There were exhibits about the work scribes do, and displays of 2,000-year-old fabric, sheep sheers, perfume bottles, and tall clay jars of the type many of the scrolls were found in. One large diorama made clear how the fresh water flowing in various directions off the hills above the Dead Sea was channeled to good use by the residents of Qumram. Another explained why Jewish sects who built their religious year on different calendars—solar or lunar—got into trouble as they all tried to make use of the same temple for holidays. One large display made it easy to follow the track of the scrolls from the time they were discovered, offered for sale, and latched onto by covetous and proprietary scholars, to the moment decades later when they were finally made available to the world at large.

Finally, two hours after we’d entered the exhibit hall, we found ourselves in the room containing the scrolls themselves. I wouldn’t say that it was disappointing. But the lighting was very low, and the five fragments on display were in heavy cases faintly illuminated by inset florescent lights. All of them were small—about the size (and shape) of an orange peel. But when you bent over to get a closer look, the light from inside the case began to shine in your eyes, making the writing even harder to see.

I’d don’t read Hebrew or Aramaic, so I guess it doesn’t matter whether I could see the lettering well or not. A young couple wearing purple jerseys with Favre on the back were leaning over (and on) one of the cases, and I heard the man say, “Look here, honey. If you read it upside down it says kick.”

One of the reasons we went to the exhibit, of course, was to see the fragments themselves, in the flesh. Otherwise, we’d spend the rest of our lives saying, “I can’t believe we never went to see them.” Information is easy to come by: I have a few books lying around on the subject of the scrolls that I haven’t read. But to see one of the scrolls themselves. Right there in front of you. I was hoping for a moment of frisson, as the centuries fell away and the sheer presence of an artifact that Jesus or Paul or one of the disciples might have read or touched made itself felt. It came to me in a flicker or two, like a bulb that’s about to go out. No matter. The really significant thing about a scroll is that it preserves thought via language.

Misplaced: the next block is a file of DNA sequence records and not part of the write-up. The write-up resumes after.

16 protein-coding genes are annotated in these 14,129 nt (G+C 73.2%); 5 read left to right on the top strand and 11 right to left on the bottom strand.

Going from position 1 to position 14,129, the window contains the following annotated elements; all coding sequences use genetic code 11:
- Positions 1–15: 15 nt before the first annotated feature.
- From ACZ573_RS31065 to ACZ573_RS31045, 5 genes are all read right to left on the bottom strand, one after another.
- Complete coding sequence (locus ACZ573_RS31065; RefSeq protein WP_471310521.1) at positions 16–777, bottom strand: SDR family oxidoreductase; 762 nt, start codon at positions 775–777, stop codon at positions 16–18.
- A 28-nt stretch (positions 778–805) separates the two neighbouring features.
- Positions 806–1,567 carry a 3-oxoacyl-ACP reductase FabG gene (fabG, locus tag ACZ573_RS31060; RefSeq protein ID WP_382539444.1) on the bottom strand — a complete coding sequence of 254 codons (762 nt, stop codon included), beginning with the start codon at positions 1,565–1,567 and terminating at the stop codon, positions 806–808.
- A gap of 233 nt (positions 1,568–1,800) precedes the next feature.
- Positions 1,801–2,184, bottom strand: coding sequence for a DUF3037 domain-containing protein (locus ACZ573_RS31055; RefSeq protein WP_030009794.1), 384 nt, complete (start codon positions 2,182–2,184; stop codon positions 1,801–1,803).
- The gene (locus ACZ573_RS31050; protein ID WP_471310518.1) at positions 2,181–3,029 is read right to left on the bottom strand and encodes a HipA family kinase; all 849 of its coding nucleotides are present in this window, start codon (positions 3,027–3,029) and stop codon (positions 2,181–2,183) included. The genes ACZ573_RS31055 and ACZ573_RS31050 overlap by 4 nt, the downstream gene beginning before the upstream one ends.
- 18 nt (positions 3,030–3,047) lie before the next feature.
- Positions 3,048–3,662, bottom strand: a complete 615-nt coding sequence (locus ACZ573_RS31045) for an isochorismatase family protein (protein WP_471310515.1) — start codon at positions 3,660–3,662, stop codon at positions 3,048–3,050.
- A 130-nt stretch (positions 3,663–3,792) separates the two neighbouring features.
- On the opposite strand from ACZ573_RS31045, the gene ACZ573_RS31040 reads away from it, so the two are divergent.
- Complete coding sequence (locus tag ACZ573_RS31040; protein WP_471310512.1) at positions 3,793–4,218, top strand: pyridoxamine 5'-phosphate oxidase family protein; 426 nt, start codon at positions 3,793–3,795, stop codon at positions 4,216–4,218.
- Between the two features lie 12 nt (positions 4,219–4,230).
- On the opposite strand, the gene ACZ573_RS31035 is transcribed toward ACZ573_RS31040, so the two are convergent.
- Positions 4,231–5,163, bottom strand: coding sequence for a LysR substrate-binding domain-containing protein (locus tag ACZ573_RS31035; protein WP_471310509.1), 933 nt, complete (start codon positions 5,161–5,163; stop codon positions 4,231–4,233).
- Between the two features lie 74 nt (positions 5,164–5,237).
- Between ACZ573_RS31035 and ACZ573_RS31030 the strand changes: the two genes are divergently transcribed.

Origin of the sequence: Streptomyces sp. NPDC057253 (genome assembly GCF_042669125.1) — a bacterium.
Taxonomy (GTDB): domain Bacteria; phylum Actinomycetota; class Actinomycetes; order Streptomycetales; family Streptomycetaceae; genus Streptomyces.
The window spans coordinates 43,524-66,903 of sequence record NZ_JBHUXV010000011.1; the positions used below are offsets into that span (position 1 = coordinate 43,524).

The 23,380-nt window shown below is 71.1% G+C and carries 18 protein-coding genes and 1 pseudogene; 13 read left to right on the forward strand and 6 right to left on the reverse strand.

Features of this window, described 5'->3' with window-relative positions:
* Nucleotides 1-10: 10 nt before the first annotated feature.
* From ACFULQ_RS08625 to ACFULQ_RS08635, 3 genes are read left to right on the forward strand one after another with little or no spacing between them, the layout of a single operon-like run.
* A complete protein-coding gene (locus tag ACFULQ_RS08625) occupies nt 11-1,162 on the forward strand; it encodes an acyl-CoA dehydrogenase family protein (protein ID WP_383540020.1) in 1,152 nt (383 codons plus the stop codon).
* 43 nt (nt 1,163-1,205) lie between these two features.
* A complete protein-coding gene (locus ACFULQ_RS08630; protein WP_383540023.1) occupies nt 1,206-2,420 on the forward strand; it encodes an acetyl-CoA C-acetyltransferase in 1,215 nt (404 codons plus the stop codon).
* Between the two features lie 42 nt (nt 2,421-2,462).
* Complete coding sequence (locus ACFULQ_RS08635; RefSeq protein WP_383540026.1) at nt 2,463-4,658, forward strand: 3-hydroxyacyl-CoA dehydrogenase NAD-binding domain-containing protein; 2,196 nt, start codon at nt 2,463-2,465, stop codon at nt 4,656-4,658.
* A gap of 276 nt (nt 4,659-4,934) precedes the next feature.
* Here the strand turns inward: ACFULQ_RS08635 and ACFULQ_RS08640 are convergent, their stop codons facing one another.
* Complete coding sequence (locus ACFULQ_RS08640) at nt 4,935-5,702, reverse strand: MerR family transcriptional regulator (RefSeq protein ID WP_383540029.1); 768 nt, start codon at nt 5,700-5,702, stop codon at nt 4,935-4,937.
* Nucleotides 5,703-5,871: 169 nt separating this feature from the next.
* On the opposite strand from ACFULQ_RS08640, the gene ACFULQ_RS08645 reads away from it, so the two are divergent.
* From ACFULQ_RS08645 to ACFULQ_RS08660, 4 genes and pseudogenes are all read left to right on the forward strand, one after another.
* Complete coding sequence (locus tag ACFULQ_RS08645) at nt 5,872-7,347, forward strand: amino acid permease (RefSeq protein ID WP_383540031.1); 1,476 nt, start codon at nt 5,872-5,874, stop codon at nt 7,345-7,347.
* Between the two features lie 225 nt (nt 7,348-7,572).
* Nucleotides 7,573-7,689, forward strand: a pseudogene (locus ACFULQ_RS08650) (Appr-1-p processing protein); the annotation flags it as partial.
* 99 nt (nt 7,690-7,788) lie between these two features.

One thing the exhibit itself, fascinating though it was, failed to clarify is what new things we’ve learned due to the discovery of the Dead Sea Scrolls. All of the Old Testament books except Ester were found among them, thus taking us back a thousand years from the ninth-century texts that were hitherto the earliest extant. Yet the texts found in the caves at Qumram are evidently almost the same as the ones we’re familiar with—a testament to the skill of scribes across the centuries, I guess.

Most of the Dead Sea Scrolls, in any case, are less interesting than the books of the Bible. They seem to be routinely focused on peccadillos of conduct and cleanliness. I know this because that afternoon I pulled a copy of The Complete Dead Sea Scrolls in English off the shelf and started to read through them. Lots of stuff about elders and community organization and hierarchies and punishments. For example: